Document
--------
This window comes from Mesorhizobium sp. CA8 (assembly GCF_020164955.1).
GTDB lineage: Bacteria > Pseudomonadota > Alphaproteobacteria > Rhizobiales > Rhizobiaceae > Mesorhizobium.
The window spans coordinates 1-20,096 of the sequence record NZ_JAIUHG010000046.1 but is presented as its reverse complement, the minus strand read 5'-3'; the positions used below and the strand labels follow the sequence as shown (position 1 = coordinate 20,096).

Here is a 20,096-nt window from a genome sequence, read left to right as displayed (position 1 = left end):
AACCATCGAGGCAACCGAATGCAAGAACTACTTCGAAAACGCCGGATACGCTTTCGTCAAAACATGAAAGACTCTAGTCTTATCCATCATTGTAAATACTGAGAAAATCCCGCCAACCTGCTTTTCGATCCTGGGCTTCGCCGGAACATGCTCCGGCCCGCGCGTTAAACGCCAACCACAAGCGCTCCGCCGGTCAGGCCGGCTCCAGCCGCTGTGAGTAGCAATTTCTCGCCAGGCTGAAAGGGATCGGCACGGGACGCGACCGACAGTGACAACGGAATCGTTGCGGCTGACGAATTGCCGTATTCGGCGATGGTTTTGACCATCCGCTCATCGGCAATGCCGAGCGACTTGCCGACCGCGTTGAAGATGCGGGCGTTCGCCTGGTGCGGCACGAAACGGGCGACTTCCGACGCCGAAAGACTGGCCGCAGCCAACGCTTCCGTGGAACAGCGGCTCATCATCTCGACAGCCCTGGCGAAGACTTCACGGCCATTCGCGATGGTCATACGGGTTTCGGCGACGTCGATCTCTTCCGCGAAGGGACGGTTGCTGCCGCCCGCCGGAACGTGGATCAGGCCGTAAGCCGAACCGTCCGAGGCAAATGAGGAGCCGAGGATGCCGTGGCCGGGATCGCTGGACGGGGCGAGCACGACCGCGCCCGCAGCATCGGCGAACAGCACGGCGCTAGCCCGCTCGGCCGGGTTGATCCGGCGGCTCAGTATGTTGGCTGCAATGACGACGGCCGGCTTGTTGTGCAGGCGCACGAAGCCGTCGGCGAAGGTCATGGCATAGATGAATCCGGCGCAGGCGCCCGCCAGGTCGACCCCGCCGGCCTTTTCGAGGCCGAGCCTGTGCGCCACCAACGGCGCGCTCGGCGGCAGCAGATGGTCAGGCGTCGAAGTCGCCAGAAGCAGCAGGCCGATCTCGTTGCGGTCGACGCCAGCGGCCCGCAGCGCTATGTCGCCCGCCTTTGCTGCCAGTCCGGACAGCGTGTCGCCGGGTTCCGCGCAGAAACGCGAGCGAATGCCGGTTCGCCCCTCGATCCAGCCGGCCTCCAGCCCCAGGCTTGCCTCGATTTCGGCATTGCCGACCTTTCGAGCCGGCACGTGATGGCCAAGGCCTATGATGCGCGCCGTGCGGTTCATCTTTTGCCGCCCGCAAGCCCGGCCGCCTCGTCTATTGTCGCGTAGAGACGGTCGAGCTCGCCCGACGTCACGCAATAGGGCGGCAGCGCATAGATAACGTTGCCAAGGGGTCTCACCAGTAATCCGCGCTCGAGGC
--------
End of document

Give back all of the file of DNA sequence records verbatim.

This window comes from Mesorhizobium sp. CA8 (assembly GCF_020164955.1).
GTDB lineage: Bacteria > Pseudomonadota > Alphaproteobacteria > Rhizobiales > Rhizobiaceae > Mesorhizobium.
The window spans coordinates 1-20,096 of the sequence record NZ_JAIUHG010000046.1 but is presented as its reverse complement, the minus strand read 5'-3'; the positions used below and the strand labels follow the sequence as shown (position 1 = coordinate 20,096).

Here is a 20,096-nt window from a genome sequence, read left to right as displayed (position 1 = left end):
AACCATCGAGGCAACCGAATGCAAGAACTACTTCGAAAACGCCGGATACGCTTTCGTCAAAACATGAAAGACTCTAGTCTTATCCATCATTGTAAATACTGAGAAAATCCCGCCAACCTGCTTTTCGATCCTGGGCTTCGCCGGAACATGCTCCGGCCCGCGCGTTAAACGCCAACCACAAGCGCTCCGCCGGTCAGGCCGGCTCCAGCCGCTGTGAGTAGCAATTTCTCGCCAGGCTGAAAGGGATCGGCACGGGACGCGACCGACAGTGACAACGGAATCGTTGCGGCTGACGAATTGCCGTATTCGGCGATGGTTTTGACCATCCGCTCATCGGCAATGCCGAGCGACTTGCCGACCGCGTTGAAGATGCGGGCGTTCGCCTGGTGCGGCACGAAACGGGCGACTTCCGACGCCGAAAGACTGGCCGCAGCCAACGCTTCCGTGGAACAGCGGCTCATCATCTCGACAGCCCTGGCGAAGACTTCACGGCCATTCGCGATGGTCATACGGGTTTCGGCGACGTCGATCTCTTCCGCGAAGGGACGGTTGCTGCCGCCCGCCGGAACGTGGATCAGGCCGTAAGCCGAACCGTCCGAGGCAAATGAGGAGCCGAGGATGCCGTGGCCGGGATCGCTGGACGGGGCGAGCACGACCGCGCCCGCAGCATCGGCGAACAGCACGGCGCTAGCCCGCTCGGCCGGGTTGATCCGGCGGCTCAGTATGTTGGCTGCAATGACGACGGCCGGCTTGTTGTGCAGGCGCACGAAGCCGTCGGCGAAGGTCATGGCATAGATGAATCCGGCGCAGGCGCCCGCCAGGTCGACCCCGCCGGCCTTTTCGAGGCCGAGCCTGTGCGCCACCAACGGCGCGCTCGGCGGCAGCAGATGGTCAGGCGTCGAAGTCGCCAGAAGCAGCAGGCCGATCTCGTTGCGGTCGACGCCAGCGGCCCGCAGCGCTATGTCGCCCGCCTTTGCTGCCAGTCCGGACAGCGTGTCGCCGGGTTCCGCGCAGAAACGCGAGCGAATGCCGGTTCGCCCCTCGATCCAGCCGGCCTCCAGCCCCAGGCTTGCCTCGATTTCGGCATTGCCGACCTTTCGAGCCGGCACGTGATGGCCAAGGCCTATGATGCGCGCCGTGCGGTTCATCTTTTGCCGCCCGCAAGCCCGGCCGCCTCGTCTATTGTCGCGTAGAGACGGTCGAGCTCGCCCGACGTCACGCAATAGGGCGGCAGCGCATAGATAACGTTGCCAAGGGGTCTCACCAGTAATCCGCGCTCGAGGC